2018 Volume 126 Issue 11 Pages 952-955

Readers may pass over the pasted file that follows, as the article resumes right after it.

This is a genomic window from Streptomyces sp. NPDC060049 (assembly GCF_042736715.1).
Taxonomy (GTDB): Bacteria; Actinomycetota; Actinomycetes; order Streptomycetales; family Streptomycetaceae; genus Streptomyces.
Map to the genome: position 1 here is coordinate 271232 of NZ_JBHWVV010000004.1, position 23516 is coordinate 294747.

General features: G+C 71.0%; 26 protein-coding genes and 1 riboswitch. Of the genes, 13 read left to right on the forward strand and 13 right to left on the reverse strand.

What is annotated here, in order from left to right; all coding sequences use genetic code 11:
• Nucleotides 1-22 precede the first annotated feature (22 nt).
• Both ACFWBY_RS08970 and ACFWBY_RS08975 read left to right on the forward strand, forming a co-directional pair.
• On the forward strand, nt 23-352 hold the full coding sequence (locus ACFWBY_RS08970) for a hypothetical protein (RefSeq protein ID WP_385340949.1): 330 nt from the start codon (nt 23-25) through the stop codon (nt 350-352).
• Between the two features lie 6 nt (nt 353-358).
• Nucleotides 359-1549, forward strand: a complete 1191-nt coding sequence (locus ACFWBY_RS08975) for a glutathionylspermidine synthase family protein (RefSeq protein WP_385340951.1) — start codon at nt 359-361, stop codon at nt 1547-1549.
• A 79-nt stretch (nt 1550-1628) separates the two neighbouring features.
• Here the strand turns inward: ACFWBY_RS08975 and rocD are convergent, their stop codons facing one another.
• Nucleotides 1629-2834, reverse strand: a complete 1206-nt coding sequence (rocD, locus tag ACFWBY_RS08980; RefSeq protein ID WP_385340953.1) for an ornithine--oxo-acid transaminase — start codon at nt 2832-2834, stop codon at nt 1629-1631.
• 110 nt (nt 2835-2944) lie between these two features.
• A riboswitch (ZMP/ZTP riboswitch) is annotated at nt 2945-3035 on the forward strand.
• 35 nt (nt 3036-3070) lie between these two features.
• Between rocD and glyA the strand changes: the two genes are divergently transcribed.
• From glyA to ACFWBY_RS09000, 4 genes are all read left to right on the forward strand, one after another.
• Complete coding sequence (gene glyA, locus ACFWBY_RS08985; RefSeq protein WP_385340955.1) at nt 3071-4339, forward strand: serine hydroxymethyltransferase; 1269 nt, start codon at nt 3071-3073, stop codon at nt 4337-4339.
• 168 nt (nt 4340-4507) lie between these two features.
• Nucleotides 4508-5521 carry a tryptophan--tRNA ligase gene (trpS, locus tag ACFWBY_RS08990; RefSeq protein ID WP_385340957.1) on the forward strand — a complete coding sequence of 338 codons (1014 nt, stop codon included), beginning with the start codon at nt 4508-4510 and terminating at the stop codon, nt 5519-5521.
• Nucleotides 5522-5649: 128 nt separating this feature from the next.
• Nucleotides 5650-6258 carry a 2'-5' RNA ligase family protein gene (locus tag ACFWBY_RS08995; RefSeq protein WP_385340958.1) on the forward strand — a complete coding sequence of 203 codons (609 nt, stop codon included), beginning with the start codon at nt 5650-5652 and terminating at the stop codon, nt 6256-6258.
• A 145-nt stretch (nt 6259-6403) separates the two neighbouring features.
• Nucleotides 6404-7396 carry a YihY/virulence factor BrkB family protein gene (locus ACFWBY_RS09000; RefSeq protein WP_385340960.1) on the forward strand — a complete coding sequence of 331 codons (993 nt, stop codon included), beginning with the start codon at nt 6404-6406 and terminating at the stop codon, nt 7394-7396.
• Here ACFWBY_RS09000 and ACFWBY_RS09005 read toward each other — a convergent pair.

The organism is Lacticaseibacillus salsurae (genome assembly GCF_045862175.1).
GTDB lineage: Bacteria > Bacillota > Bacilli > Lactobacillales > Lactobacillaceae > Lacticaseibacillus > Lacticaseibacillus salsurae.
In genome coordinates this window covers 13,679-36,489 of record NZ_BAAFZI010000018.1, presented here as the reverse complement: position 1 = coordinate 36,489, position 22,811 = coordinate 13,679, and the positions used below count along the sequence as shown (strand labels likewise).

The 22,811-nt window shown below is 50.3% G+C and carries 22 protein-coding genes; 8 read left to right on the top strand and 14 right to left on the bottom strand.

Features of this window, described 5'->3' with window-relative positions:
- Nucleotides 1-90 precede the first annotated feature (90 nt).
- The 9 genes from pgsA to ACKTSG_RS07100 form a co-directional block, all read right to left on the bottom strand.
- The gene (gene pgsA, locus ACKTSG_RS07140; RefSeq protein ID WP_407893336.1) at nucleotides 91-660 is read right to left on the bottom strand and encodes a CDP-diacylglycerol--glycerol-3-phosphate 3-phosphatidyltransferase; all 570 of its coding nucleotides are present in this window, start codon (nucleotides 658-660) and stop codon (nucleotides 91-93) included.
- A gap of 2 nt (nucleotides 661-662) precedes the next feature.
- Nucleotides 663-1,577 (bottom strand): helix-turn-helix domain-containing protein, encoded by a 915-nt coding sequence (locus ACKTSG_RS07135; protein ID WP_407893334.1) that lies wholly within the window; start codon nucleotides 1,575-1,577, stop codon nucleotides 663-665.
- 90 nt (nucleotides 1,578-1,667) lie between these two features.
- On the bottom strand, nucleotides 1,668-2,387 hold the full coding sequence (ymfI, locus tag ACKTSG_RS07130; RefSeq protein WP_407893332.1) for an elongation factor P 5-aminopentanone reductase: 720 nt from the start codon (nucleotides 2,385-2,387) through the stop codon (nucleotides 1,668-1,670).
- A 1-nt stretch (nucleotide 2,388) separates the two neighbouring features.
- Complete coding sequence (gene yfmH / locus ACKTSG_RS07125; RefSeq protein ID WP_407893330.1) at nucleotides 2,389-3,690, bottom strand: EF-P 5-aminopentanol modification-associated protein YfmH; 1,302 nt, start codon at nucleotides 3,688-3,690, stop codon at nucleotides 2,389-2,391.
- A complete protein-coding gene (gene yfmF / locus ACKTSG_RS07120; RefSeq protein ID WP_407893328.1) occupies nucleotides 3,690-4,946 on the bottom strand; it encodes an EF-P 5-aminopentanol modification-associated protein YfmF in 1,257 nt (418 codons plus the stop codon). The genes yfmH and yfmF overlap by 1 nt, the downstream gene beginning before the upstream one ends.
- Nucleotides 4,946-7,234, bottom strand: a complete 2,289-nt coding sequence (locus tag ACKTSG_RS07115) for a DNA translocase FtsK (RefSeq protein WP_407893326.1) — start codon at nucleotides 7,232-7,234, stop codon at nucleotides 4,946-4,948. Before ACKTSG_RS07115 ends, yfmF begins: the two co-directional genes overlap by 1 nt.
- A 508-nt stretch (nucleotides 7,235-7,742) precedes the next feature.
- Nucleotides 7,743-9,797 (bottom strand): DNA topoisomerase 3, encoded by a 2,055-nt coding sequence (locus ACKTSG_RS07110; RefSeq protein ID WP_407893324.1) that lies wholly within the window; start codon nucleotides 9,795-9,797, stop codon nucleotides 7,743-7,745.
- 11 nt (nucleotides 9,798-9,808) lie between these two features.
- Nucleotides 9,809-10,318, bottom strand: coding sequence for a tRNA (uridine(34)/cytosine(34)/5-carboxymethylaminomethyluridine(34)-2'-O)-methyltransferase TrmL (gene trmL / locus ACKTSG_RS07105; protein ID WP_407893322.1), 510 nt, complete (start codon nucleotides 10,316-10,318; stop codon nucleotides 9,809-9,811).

Microwave heating is known to provide extremely rapid synthesis of silicon carbide (SiC) from mixtures of silicon and carbon powders. The formation mechanism has long been considered to be a solid-state reaction among the powders in the mixture. Here, we present a new reaction mechanism via a gas-phase route. We have confirmed successful synthesis of β-SiC powder by microwave-heating of a small amount of Si powder that was entered into a quartz tube and then embedded in graphite powder, although no direct contact between the Si and graphite powders was allowed. Scanning electron microscopy observations revealed that the β-SiC powder was formed by direct carbonization of the Si powder. Since the atmosphere during the reaction comprises a vast majority of carbon monoxide (CO) gas according to the Boudouard equilibrium, the carbonization appears to have taken place via the CO gas. The contribution of such a gas-phase reaction could account in part for the rapidity of the microwave-heating reactions reported so far, which can hardly be explained solely by solid-state reactions among the mixed powders.